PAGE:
"For anything with a longer term lifespan, such as photographs, we use Facebook as people will pick them up in their streams for a longer period afterwards."
With incidents, GMFRS tries to get there first on Twitter and be an authoritative voice but, giving credit to those who may live nearby or encounter an incident, they join in with the conversation that others are already having, republish material supplied by others that they know is authentic and encourage followers to contribute.
A picture gallery may follow later on Facebook (see left)and, later still, all the material can be drawn together through Storify to create a round-up of the key information for different audiences.
Storify (see right) is a platform to create social media stories on and can be likened to watching the round-up on the evening news instead of following a story all day on the rolling news.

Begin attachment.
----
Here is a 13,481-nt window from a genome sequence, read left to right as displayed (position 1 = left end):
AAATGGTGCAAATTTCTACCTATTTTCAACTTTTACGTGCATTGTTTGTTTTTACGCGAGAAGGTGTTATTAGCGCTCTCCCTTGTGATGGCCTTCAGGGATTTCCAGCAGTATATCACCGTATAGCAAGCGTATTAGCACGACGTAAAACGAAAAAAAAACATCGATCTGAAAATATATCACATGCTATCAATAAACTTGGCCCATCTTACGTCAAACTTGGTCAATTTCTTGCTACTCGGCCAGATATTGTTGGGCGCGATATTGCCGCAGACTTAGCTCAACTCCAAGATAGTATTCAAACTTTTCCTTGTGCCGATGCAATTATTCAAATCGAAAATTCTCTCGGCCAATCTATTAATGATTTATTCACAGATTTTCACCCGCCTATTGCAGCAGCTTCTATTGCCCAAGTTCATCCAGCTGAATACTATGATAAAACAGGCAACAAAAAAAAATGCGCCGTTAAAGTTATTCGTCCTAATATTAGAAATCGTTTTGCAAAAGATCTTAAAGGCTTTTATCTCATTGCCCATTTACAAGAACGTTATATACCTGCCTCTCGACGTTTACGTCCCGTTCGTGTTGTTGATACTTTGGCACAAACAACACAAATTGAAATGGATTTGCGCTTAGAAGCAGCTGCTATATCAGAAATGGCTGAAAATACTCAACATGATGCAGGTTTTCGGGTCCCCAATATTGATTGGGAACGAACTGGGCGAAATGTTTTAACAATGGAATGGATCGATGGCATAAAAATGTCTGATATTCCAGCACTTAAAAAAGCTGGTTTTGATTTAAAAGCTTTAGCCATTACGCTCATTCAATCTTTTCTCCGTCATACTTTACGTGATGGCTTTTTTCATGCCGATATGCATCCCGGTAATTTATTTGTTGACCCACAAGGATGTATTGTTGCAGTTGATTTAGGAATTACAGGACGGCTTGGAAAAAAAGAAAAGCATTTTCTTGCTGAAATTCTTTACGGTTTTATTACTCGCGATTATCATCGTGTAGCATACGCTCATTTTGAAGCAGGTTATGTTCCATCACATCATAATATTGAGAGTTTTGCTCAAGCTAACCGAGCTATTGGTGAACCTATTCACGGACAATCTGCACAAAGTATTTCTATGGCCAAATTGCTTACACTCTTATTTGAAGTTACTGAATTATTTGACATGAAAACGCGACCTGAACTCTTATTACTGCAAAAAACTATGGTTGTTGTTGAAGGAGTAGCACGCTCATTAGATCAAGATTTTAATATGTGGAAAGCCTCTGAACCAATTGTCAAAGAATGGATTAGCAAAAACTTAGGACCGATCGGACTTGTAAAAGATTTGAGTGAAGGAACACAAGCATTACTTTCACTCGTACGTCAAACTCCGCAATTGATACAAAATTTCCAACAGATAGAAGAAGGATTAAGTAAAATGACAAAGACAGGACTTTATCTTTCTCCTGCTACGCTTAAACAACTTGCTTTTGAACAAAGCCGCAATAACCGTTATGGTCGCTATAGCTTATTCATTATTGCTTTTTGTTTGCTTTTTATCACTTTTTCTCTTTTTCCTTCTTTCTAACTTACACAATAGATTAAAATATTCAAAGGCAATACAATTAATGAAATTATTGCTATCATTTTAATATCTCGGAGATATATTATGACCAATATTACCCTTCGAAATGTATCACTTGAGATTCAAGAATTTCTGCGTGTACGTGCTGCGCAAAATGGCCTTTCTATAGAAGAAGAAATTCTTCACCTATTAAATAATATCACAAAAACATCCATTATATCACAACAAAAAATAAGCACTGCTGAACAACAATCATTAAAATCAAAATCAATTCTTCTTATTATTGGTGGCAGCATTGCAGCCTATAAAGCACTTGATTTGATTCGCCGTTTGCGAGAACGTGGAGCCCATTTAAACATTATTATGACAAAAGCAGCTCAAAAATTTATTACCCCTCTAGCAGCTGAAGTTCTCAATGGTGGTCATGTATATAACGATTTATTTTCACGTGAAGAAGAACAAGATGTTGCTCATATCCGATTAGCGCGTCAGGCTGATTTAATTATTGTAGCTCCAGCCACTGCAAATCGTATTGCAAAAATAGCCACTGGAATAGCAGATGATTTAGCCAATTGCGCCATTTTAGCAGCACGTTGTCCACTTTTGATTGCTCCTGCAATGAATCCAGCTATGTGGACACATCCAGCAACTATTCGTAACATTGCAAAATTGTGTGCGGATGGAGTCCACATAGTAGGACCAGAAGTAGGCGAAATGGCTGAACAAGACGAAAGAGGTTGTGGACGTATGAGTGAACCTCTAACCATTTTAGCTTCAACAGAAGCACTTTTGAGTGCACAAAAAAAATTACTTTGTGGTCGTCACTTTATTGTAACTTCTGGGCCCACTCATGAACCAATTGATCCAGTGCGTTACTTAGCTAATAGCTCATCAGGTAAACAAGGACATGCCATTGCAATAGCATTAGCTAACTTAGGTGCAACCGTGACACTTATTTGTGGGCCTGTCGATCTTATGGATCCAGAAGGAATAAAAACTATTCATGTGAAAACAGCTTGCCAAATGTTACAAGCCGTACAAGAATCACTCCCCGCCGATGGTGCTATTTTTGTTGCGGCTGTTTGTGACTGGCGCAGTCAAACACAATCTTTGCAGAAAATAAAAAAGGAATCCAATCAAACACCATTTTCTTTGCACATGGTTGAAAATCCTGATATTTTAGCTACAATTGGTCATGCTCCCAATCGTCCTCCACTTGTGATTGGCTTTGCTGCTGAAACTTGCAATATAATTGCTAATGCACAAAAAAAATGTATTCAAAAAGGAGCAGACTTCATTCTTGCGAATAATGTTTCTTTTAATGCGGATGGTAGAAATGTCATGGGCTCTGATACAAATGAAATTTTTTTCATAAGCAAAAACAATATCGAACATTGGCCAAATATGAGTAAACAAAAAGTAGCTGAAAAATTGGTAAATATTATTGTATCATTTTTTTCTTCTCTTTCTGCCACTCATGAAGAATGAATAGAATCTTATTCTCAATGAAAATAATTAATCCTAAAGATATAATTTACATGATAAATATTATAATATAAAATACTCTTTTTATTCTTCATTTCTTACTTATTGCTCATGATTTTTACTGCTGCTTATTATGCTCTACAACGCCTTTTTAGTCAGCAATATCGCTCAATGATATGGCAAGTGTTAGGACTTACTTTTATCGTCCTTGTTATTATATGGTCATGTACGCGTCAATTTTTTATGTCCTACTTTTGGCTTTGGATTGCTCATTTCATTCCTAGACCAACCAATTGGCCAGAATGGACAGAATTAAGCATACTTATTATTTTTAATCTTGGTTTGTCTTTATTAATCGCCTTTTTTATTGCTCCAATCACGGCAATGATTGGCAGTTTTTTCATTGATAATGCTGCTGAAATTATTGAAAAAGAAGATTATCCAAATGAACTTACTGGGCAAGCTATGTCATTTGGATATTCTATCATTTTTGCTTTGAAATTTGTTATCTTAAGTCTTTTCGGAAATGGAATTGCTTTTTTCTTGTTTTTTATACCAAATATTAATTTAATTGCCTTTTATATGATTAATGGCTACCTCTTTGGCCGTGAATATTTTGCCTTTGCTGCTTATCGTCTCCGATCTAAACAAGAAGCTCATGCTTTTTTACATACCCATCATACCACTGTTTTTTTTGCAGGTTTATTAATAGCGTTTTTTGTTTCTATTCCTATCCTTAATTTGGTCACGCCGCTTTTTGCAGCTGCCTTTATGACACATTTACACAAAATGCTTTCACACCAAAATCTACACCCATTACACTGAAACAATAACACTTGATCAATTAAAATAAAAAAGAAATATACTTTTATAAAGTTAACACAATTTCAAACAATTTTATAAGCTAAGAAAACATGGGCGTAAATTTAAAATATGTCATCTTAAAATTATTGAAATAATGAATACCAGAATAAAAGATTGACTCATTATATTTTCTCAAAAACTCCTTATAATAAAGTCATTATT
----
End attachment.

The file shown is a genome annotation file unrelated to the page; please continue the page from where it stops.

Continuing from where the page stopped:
GMFRS has taken a similar approach to its proactive engagement - taking inspiration from their counterparts at Greater Manchester Police, who said: "don't wait for the streets to burn before you start communicating."
Innovative ways to get people talking about safety messages have been trialled: swapping recipe ideas on Pancake Day; getting Twitter followers to talk about their favourite takeaway as an alternative to cooking; a live Tweetathon from a quiz firefighters ran at residential home to get followers involved in the competition virtually; and starting a debate around the use of shisha pipes while crews were being given a presentation on the dangers, are just some of the successes.
Steve added: "All of the social media activity that has proved hugely popular, built our audience and gained their trust, has had a basis in genuine activity that our firefighters and staff were involved in.